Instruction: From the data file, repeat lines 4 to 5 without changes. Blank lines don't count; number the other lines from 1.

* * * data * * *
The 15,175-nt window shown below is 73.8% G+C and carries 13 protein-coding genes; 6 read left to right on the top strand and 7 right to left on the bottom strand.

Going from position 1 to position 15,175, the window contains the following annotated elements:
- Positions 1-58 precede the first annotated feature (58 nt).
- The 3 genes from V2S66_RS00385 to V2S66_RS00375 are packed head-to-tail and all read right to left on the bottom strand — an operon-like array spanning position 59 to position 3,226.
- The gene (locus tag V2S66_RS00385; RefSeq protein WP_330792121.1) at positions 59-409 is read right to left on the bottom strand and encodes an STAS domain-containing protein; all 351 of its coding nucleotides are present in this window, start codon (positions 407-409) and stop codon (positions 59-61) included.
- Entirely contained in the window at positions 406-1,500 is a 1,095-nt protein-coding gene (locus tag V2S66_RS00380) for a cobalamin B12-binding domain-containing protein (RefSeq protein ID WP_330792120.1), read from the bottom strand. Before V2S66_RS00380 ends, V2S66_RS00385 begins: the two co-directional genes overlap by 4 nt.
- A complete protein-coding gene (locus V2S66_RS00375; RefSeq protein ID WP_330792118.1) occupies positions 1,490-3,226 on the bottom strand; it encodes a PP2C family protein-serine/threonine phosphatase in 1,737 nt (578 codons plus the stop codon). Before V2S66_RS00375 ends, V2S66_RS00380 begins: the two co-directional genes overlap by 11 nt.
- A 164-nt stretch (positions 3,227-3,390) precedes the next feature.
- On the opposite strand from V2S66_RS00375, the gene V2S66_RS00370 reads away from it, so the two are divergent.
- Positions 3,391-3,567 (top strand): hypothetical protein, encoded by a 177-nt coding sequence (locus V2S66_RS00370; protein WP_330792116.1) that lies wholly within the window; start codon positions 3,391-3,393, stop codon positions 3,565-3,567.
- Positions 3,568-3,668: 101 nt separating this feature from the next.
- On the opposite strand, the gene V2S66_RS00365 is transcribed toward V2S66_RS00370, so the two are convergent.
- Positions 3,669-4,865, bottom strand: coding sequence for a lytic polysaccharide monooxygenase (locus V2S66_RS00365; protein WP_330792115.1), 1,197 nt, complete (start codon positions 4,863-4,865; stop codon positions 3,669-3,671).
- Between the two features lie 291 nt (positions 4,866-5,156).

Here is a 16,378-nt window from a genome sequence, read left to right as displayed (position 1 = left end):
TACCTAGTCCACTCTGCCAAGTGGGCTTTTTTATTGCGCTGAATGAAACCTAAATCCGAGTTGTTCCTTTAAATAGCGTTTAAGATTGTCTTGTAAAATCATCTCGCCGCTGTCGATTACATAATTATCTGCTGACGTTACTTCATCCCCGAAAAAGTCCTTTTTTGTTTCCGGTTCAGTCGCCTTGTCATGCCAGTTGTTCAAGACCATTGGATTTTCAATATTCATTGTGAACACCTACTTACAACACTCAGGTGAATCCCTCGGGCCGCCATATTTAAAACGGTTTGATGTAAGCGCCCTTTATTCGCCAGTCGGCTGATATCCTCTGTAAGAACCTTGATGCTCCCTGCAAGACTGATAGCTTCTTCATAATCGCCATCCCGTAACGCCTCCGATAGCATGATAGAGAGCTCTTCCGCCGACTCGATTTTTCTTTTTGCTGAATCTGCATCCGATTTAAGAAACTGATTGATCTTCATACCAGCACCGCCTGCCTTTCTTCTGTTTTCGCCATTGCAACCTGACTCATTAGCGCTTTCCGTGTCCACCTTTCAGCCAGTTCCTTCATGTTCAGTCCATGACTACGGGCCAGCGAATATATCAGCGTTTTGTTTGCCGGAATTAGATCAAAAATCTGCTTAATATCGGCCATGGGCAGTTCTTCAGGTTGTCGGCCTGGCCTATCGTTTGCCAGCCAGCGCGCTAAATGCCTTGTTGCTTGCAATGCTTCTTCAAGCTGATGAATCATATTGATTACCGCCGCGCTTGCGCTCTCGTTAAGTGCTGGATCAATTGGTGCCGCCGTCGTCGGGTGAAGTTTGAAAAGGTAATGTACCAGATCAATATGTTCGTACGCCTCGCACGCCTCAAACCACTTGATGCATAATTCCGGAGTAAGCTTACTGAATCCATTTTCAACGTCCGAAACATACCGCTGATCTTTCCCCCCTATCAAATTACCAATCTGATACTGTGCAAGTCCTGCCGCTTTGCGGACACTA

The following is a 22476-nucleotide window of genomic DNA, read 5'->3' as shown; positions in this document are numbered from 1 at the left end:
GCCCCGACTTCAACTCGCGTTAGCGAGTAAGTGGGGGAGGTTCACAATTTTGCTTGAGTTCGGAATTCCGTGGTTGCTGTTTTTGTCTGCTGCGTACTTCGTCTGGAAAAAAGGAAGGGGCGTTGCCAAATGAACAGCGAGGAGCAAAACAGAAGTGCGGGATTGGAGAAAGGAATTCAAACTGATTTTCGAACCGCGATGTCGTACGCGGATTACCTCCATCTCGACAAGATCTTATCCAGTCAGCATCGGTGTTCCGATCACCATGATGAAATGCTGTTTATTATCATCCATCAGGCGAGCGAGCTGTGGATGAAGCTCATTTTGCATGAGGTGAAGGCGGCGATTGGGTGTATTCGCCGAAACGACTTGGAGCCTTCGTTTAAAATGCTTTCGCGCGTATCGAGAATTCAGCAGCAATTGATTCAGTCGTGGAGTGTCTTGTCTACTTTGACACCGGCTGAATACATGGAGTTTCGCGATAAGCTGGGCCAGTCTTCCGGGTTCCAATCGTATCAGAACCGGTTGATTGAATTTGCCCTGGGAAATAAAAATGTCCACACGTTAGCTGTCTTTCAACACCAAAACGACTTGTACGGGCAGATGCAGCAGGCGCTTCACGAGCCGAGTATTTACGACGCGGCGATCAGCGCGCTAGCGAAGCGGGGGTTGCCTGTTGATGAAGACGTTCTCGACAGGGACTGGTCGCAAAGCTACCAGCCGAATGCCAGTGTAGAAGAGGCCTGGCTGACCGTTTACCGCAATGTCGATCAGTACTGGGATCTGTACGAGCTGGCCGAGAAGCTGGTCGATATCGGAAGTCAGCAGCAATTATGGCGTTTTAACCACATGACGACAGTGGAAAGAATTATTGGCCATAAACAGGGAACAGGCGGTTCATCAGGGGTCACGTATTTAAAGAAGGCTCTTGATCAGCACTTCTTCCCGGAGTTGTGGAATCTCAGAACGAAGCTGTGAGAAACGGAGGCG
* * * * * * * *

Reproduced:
- The 3 genes from V2S66_RS00385 to V2S66_RS00375 are packed head-to-tail and all read right to left on the bottom strand — an operon-like array spanning position 59 to position 3,226.
- The gene (locus tag V2S66_RS00385; RefSeq protein WP_330792121.1) at positions 59-409 is read right to left on the bottom strand and encodes an STAS domain-containing protein; all 351 of its coding nucleotides are present in this window, start codon (positions 407-409) and stop codon (positions 59-61) included.